Over the last year, and especially ramping up over the last couple of months, we have had a lot of discussions with customers regarding grain-free diets, and concerns about their potential of causing heart disease in dogs – more specifically, canine dilated cardiomyopathy (DCM). We feel it is important to address this topic and review new research with an open mind by looking at all the information and facts available.
What is the issue?
The concern being raised by some in the veterinarian community is that the legumes and/or potatoes in grain-free diets are either interfering with the absorption of taurine, or that these diets simply do not have enough taurine in them, which is leading to diet related Dilated Cardiomyopathy (DCM). However, not all dogs that develop DCM are taurine deficient and the causes of DCM can also be hereditary or unknown. At this time, the research is inconclusive and the information that is available is rather difficult to navigate.
What is DCM?
Canine dilated cardiomyopathy (DCM) is a heart disease in dogs that is characterized by weakening of the heart muscle, which leads to a decreased ability of the heart to pump, and if untreated, to cardiac failure.
This article, “DCM in Dogs: Taurine’s Role in the Canine Diet” in Whole Dog Journal is another great resource if you’re looking for more background information.
What is Taurine?
Taurine is an essential amino acid found in meat, fish, and in smaller concentrations in dairy products. It is an essential building block of protein. From our perspective, the current debate shouldn’t be about Grain-Free vs Grain-Based, but what happens when we feed a carbohydrate-based food? All kibble is produced with a heavy amount of carbohydrates. Making kibble is like baking –you have to have a flour source, whether that is grain, potatoes, or legumes. All companies add a synthetic vitamin and mineral pack to their kibble diets in order to compensate for the lack of fresh ingredients, especially meat, in order to meet minimum nutritional requirements. Because kibble is so heavily processed, there could be other factors affecting the levels of taurine found in the food and how it is absorbed in the body.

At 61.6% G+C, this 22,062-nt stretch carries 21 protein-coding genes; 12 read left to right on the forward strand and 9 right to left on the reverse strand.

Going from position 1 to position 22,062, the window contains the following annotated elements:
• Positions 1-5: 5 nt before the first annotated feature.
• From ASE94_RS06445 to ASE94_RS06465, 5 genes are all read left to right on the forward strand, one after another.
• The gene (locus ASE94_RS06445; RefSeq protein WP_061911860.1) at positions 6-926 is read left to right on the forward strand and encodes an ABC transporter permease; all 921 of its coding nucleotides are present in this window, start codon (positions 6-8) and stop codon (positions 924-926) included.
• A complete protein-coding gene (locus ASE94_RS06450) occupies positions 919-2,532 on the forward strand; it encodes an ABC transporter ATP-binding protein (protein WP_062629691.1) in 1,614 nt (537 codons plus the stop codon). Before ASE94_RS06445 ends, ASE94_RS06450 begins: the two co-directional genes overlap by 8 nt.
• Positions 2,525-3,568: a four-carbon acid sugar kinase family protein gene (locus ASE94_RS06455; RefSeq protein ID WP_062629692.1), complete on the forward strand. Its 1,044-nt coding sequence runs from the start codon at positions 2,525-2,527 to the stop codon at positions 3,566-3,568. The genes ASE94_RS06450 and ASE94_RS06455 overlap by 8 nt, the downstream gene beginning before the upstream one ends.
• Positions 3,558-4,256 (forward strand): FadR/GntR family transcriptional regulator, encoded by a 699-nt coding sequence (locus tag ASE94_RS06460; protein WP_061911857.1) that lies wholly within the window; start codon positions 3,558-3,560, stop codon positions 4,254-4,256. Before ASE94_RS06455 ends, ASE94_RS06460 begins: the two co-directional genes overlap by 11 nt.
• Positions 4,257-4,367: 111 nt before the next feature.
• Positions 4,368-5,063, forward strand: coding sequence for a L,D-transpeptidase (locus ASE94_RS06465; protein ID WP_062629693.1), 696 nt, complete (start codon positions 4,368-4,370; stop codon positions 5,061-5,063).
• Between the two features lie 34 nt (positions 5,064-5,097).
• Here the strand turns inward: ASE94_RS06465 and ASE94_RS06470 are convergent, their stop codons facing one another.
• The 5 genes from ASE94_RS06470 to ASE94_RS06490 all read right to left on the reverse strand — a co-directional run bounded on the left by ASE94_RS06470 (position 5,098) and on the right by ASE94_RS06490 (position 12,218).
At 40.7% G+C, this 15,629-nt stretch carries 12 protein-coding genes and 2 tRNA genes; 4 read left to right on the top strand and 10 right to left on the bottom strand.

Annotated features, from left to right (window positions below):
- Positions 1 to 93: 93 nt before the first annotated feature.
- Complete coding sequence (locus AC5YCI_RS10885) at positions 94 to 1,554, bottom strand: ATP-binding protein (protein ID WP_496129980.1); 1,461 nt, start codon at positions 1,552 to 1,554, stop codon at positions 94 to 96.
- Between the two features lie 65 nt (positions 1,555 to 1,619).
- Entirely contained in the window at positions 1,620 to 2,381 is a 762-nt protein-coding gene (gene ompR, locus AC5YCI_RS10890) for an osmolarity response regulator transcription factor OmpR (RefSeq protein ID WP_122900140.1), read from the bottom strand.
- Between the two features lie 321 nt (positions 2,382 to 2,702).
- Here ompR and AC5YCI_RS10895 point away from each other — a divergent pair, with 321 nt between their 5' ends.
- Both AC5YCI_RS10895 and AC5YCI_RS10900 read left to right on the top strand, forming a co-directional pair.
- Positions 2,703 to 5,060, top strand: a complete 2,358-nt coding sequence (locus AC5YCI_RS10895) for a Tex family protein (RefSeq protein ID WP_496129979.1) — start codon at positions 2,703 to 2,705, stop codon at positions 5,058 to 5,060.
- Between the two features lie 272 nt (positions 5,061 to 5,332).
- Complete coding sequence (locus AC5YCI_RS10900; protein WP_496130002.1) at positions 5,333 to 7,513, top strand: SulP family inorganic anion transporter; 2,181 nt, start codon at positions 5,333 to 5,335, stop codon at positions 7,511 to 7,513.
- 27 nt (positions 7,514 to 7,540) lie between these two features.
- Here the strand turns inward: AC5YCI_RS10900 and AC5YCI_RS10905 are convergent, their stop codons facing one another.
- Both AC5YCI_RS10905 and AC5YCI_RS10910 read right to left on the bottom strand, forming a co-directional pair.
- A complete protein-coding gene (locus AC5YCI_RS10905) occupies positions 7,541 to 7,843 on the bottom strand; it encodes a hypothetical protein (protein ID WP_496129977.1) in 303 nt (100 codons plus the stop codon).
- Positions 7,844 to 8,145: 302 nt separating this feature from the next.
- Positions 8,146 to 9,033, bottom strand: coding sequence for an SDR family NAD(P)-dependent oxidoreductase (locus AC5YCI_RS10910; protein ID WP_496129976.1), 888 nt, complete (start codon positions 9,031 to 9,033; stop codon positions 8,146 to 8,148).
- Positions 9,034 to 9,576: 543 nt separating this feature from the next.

What should I take away from all this?
We feel there are valid reasons to question the nutritional completeness of all kibble formulas; not just grain-free diets. It has always been our motto to incorporate as much fresh, less-processed food into your animals’ diets as possible.
We need to broaden our considerations when it comes to the food we traditionally feed our animals. For example, asking, “What happens when we feed our dogs one diet for most of their lives?” “Can any one brand, protein, or flavor meet the nutritional needs of every animal on an individual basis?” “If humans cannot thrive on a fortified cereal for our entire lives, why do we expect our animals to be able to?”
Long story short, we recommend:
- Adding fresh, unprocessed meat into the diet. Taurine is an essential amino acid derived from meat, so if the concern is that these animals are developing DCM from a taurine deficiency then we conclude that adding meat is the solution.
- Use kibble for additional calories and a budget buffer and consider fresh food as your animal’s nutritional foundation.
- A broken heart: Risk of heart disease in boutique or grain-free diets and exotic ingredients by Lisa M. Freeman, DVM, PhD, DACVN in Tufts Vet Nutrition (original article that created the discussion)
- It’s Not Just Grain-Free: An Update on Diet-Associated Dilated Cardiomyopathy by Lisa M. Freeman, DVM, PhD, DACVN in Tufts Vet Nutrition (follow up article by the same author)
- FDA Investigation into Potential Link between Certain Diets and Canine Dilated Cardiomyopathy – FDA.gov (most recent FDA statement)
- Feeding Kibble? Do This Now to Protect Your Dog’s Heart by Dr. Karen Shaw Becker in HealthyPets.Mercola.com (Dr. Karen Becker breaks down her view)
- Taurine Deficiency in Cats from National Animal Supplement Council (NASC)
- Taurine: An Essential Nutrient for the Cat by Karen Knopf J. A. Sturman Marcia Armstrong K. C. Hayes from The Journal of Nutrition, Oxford Academic
- Taurine: a conditionally essential amino acid in humans? An overview in health and disease by R. Lourenço and M. E. Camilo from Nutricion Hospitalaria